What Statistics Should Be Taught in School?

H.G. Wells famously said that in the future, a knowledge of statistics will be as important as the ability to read and write (statisticians' favourite quote). That's taking it a bit far, but statistics certainly is more important than most of the stuff they taught me in school. I've long forgotten how many teeth alsatians have, and I don't feel the poorer for it.

Given that in politics statistics are constantly thrown about, sometimes in misleading ways, one should think that a basic knowledge of statistics comes in quite handy if you want to make a fairly informed decision in the voting booth. It is hence a bit surprising that statistics isn't taught more in schools (at least not here in Germany). What's the elementary stuff every pupil ought to learn? Here's my list.

1. Mean, median, mode.

2. Standard deviation.

3. Percentages. Why they're not the same as percentage points. (Actually, if I remember correctly, I was taught this in school.) Pupils should be able to spot the fallacy in the following sentence: "Mr. A's fortune increased by 10% in 2000 and decreased by 10% in 2001, so in 2002 he had as much money as in 1999."

4. The difference between frequencies and rates. When to use which. Aim: Pupils cringe when they read: "If you look, in fact, at emergency room statistics, you'll see that more people are admitted every year for non-dog bites than dog-bites—which is to say that when you see a Pit Bull, you should worry as much about being bitten by the person holding the leash than the dog on the other end."* Which, sadly, comes from one of America's most popular nonfiction writers.

5. Correlation. Should come with everybody's (well, not everybody's) favourite caveat that it's not causation.

6. The basics of multivariate analysis. No, I don't want them to learn about heteroskedasticity. The lesson should be that, given the complexity of the world, it's sometimes not good enough to just relate two variables.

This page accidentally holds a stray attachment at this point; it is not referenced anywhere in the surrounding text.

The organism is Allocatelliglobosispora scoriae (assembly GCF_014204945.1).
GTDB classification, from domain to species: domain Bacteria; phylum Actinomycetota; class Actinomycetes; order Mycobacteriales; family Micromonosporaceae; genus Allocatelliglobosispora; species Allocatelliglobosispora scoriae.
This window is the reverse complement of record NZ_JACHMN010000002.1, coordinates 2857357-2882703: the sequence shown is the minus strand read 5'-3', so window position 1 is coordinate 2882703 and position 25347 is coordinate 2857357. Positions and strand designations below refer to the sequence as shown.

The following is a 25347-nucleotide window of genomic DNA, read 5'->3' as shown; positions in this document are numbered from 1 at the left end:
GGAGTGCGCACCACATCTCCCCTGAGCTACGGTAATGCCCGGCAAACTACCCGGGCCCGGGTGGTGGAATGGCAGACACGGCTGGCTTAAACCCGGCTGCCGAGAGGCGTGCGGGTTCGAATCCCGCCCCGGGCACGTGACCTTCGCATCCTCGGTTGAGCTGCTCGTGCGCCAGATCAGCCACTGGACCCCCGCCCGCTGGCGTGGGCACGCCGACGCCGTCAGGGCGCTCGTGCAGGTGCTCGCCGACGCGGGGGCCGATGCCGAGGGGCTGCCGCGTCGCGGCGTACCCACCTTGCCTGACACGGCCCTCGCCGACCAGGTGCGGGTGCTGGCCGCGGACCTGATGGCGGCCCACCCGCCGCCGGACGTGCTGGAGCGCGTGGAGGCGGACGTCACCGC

7. The basics of Bayesian reasoning. Again, I don't want them to learn the actual formula, but they should know why when they get tested positive for some condition with a test that's 99% accurate, it does not follow that their likelihood of having the condition is 99%. This is especially important because many doctors do not know this.

If this were coupled with an introduction to scientific methodology, I wouldn't mind. It should be possible to teach all of the above to a reasonably intelligent sixteen-year-old, and this knowledge is certainly more important than a knowledge of Shakespeare. And I like Shakespeare.

*That actually contains a second fallacy (Pit Bulls = Dogs), but let's leave that aside.


Bill said...

This stuff is not taught in high school in the United States either. While most students are introduced to the concepts of correlations and know how to average numbers (i.e. mean), the rest of your listing is not taught until college and usually in the 3rd and 4th year and again for an advanced degree in any of the sciences.

LemmusLemmus said...

Yes, kids learn averaging in Germany too, of course, and I would think in most countries where they go to school for more than six years or so.

But according to my recollection, it was that and percentages and nothing else from the list. Of course, my experience may not be representative, especially because these things can differ between states and even individual schools as well as over time.